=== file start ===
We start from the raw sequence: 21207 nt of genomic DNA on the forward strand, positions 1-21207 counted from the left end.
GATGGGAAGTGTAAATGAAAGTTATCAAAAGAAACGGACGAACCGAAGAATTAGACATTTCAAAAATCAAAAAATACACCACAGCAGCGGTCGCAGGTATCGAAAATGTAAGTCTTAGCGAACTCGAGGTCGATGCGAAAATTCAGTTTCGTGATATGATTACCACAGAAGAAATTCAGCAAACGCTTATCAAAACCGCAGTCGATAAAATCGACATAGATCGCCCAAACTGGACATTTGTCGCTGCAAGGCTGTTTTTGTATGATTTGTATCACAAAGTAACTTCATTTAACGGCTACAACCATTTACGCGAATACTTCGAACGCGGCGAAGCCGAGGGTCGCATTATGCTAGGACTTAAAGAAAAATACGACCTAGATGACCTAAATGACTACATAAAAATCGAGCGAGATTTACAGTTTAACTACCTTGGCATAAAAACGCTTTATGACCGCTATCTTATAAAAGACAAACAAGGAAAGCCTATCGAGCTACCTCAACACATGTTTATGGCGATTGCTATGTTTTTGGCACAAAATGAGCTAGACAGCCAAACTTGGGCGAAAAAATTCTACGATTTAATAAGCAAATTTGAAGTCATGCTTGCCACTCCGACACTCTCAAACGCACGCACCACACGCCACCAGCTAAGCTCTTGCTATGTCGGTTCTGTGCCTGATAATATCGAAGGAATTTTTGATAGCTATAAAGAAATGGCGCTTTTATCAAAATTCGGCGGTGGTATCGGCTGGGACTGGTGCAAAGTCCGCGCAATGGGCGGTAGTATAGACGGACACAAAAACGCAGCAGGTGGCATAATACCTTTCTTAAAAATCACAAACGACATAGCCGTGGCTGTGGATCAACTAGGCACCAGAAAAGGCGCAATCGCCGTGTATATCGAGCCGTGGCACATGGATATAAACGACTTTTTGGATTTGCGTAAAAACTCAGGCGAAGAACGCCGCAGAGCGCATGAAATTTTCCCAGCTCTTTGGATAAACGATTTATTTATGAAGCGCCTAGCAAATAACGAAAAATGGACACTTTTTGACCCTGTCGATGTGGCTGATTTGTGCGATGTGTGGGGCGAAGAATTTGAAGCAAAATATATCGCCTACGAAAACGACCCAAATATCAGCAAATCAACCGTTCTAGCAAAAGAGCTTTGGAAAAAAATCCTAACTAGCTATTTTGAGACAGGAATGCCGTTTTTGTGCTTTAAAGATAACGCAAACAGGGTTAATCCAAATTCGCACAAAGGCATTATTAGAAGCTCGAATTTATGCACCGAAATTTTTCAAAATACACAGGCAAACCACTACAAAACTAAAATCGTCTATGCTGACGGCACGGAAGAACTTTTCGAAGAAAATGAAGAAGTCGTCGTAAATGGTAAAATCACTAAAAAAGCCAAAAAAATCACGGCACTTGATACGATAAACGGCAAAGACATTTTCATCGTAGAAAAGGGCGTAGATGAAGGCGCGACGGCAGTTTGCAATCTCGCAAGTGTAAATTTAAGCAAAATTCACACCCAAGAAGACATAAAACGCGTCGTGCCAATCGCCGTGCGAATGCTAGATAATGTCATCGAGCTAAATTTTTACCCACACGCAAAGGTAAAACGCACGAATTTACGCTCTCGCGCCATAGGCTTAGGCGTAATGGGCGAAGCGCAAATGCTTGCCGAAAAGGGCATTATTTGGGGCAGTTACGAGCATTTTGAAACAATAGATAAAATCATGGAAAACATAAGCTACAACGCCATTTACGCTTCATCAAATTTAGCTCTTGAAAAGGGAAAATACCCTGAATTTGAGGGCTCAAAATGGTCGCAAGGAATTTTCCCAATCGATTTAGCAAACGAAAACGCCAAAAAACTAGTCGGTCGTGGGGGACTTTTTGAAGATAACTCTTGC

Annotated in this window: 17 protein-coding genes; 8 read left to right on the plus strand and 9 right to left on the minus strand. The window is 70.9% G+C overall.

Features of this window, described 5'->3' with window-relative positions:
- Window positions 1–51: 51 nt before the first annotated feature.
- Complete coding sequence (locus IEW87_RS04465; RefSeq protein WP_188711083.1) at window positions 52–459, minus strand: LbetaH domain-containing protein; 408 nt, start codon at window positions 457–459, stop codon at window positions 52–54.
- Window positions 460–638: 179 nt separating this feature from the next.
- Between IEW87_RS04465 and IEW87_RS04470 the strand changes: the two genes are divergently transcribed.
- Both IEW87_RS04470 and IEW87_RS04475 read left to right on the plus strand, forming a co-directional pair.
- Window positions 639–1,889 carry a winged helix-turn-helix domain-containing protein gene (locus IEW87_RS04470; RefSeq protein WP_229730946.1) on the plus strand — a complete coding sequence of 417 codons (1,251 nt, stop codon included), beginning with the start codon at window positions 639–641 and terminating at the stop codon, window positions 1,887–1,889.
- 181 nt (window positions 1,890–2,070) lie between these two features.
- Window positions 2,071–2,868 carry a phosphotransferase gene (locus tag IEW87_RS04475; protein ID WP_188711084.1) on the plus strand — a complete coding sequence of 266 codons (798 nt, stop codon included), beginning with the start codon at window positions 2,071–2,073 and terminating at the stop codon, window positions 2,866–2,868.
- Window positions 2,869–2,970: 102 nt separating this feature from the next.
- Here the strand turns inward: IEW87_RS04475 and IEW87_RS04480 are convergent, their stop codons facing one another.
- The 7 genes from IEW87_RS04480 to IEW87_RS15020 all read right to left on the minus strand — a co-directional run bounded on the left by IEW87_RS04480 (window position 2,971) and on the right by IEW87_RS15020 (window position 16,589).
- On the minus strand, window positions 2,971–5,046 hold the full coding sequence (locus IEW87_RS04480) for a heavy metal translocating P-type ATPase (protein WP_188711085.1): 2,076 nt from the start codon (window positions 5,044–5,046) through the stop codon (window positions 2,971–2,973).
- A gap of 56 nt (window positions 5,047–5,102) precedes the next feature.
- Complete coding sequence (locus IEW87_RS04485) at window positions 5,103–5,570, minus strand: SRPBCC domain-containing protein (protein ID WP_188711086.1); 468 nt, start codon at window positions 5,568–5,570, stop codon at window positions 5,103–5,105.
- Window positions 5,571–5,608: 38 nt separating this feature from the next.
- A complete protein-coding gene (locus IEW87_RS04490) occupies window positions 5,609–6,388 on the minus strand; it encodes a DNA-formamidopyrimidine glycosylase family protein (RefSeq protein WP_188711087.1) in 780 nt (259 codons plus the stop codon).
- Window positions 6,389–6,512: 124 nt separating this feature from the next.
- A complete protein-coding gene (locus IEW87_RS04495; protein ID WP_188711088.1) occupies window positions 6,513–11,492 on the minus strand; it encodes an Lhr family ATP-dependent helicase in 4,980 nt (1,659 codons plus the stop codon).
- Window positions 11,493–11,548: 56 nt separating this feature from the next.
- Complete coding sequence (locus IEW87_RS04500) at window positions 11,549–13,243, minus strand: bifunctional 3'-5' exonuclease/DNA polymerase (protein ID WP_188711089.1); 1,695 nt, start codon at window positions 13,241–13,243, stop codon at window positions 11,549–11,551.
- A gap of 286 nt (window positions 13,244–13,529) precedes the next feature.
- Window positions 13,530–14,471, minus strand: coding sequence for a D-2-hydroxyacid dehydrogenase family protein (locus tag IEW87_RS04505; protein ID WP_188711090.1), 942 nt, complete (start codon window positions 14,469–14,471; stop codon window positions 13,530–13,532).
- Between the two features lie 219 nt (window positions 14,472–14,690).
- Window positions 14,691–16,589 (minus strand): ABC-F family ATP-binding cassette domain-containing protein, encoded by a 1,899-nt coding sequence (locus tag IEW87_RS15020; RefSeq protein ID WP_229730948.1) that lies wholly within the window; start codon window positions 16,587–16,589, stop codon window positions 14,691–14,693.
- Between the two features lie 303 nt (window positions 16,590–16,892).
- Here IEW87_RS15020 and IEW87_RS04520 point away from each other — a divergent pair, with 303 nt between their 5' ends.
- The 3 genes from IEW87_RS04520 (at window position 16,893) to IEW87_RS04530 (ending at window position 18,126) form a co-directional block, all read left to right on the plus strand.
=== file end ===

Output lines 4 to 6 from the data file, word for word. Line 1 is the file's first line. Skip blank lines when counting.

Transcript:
Features of this window, described 5'->3' with window-relative positions:
- Window positions 1–51: 51 nt before the first annotated feature.
- Complete coding sequence (locus IEW87_RS04465; RefSeq protein WP_188711083.1) at window positions 52–459, minus strand: LbetaH domain-containing protein; 408 nt, start codon at window positions 457–459, stop codon at window positions 52–54.